In life, there is this narrow line we walk, on a path that life seems to determine for us, though obviously we are not immune to the responsibility of our own decisions in all of it. We lack the ability to predict what that path will look like. There are curves that catch us at top speed and hurtle us where we never intended to go. There are objects that seem to throw themselves upon us, never waiting for us to bump into them inadvertently. There are individuals that we encounter whom nothing in life could prepare us for. Some of us bounce into adolescence with a sense of wonder and confidence in the promises that we've made to ourselves, the hopes that have been instilled in us, or the blind faith others have placed in us. When the smack down falls upon us time and again, we all react differently/uniquely. But, at some point, in life, we all break to one degree or another. These breaks can leave us irreparably shattered, or they can give us strength that comes from something much deeper, profound understanding, humility rooted in truth, and even a renewed insight (into others, into reality, into ourselves), akin to a blind man with his sight suddenly restored.
When I sharpen my tools, I often use a grinder - and each tool is far more effective as a tool in my workshop when I am finished with the process. If I have sharpened them correctly, that is. :-) I have confidence that the One who is responsible for allowing the sharpening in my life is not only Divine, but all-knowing and fully capable. If the process is painful, may it be effective.
We've recently traversed a very challenging path (mostly with Lochlan) and I have felt like it was a season in life that was much darker than most others. There were mornings when I didn't want to wake up and face the day. As I started to see it take a greater toll on each of the members of this household (including Kaysee and Max), the inability to change our situation started to build epic frustration inside of me. As that particular fixation has eased off, he has entertained other, much less destructive and horrifying fixations and it honestly has given us fresh air to breathe and greater hope for tomorrow.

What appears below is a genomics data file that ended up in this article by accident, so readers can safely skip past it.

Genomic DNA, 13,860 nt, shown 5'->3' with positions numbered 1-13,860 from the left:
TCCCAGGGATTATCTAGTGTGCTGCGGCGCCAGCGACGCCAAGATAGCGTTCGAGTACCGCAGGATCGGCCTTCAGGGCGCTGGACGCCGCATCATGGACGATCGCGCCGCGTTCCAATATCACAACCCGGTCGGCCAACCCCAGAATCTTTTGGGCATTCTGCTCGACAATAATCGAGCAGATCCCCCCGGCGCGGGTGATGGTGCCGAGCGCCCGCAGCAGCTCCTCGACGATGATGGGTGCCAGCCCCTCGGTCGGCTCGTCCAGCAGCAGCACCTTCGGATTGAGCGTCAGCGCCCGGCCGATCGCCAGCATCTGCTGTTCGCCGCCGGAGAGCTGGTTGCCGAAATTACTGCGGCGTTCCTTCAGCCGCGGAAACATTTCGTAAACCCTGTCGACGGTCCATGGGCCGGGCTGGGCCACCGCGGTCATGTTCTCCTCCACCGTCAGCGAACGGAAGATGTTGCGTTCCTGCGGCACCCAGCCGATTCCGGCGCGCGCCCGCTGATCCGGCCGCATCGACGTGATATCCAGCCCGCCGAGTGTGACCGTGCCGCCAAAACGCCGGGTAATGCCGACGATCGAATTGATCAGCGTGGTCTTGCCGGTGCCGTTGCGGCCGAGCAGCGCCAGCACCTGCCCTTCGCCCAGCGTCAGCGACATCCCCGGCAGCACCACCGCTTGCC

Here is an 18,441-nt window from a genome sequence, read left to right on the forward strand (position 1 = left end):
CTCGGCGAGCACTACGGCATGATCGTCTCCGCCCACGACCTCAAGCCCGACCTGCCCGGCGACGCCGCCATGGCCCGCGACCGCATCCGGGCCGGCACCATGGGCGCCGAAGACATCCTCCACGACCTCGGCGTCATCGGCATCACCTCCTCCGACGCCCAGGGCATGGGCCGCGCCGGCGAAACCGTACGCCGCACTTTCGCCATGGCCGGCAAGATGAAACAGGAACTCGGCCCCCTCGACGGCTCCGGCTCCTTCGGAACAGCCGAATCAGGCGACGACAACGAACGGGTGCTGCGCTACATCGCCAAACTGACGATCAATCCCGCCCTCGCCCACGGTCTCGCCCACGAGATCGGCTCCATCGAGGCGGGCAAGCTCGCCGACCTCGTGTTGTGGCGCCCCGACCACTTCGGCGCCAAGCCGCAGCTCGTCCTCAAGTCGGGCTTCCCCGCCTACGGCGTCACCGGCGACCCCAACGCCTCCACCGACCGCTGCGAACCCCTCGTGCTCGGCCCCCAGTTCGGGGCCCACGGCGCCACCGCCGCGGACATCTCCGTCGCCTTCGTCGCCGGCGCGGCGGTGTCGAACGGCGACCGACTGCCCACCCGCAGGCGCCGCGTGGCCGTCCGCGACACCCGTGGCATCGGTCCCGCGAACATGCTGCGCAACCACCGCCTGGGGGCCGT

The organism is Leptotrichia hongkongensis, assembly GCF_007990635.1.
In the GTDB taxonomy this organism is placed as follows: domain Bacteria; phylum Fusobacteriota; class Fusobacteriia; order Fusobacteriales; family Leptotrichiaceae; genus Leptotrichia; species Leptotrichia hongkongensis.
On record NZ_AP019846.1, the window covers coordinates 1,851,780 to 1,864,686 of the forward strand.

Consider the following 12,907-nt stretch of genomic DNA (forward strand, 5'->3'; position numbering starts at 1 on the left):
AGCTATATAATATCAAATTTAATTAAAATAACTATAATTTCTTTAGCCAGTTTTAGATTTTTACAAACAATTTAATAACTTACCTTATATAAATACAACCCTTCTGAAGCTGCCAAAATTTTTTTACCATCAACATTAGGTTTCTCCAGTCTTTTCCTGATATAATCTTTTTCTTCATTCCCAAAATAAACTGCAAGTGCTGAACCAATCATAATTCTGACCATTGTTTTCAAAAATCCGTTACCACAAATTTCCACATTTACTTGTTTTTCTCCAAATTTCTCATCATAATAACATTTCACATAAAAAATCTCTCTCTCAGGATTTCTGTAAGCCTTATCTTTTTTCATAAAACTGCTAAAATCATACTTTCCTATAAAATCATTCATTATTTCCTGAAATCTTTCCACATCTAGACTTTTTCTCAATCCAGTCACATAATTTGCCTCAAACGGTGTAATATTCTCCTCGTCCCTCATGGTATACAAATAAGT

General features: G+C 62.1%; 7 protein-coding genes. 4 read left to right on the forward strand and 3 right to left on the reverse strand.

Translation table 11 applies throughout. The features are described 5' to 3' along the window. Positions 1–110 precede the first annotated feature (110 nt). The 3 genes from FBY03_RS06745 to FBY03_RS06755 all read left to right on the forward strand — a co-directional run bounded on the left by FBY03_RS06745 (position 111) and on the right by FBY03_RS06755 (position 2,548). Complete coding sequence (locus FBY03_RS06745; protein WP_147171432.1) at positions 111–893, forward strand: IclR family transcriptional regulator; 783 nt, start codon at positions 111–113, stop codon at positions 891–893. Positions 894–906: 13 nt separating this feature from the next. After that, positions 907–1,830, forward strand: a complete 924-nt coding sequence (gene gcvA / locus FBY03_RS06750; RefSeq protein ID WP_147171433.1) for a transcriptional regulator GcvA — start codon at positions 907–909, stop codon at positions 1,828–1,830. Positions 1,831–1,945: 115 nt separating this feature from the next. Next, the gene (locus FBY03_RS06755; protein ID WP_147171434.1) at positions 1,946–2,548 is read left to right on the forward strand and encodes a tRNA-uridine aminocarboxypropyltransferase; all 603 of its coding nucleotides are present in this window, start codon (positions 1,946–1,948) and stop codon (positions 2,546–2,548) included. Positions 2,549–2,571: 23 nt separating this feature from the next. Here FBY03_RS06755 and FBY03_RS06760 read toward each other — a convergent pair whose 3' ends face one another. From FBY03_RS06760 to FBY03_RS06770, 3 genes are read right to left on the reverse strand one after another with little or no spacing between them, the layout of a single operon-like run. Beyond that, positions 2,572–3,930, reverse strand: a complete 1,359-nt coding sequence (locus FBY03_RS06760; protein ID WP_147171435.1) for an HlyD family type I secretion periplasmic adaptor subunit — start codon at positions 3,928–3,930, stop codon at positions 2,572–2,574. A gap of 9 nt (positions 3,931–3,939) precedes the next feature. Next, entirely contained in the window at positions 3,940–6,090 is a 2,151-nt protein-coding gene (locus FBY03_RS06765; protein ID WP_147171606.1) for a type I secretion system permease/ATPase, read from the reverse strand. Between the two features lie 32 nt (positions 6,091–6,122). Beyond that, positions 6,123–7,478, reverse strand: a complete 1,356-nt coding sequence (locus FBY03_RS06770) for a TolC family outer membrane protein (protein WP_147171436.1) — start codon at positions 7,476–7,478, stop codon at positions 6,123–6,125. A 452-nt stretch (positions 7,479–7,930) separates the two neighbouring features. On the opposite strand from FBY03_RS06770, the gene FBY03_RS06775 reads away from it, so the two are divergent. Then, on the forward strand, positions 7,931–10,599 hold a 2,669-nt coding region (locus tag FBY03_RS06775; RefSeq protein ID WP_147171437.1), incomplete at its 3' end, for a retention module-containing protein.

During our "dark season" I kept telling myself that it would not always be like this. Someday the season would change. I recently told that to a dear friend who is going through a very dark season, and he said that he knows it won't always be like this, but that he dreads what the future may hold. Sure, it will be a new season, but what will that season hold? I deeply understand that sentiment; yet, we must recognize that we are most often uniquely strengthened in our brokenness and in the places where we have fallen. Our eyes are made to see things we have never before appreciated and in that there is a new found wealth. Simple beauty in all it's forms is less likely to escape our admiration. Joy will be that much more deeply treasured. And the challenges of tomorrow will most likely be met with wiser hearts.
I've been reflecting on these things in the past couple weeks. Not surprisingly, the best places for me to ponder and wonder are in His Creation. So, I decided one morning to greet the sunshine out by Grand Falls. I invited my mom and any boys who wished to accompany me on a crazy, cold morning adventure. We were not disappointed! As I looked up at the falls, the grandeur was humbling, the beauty overwhelming.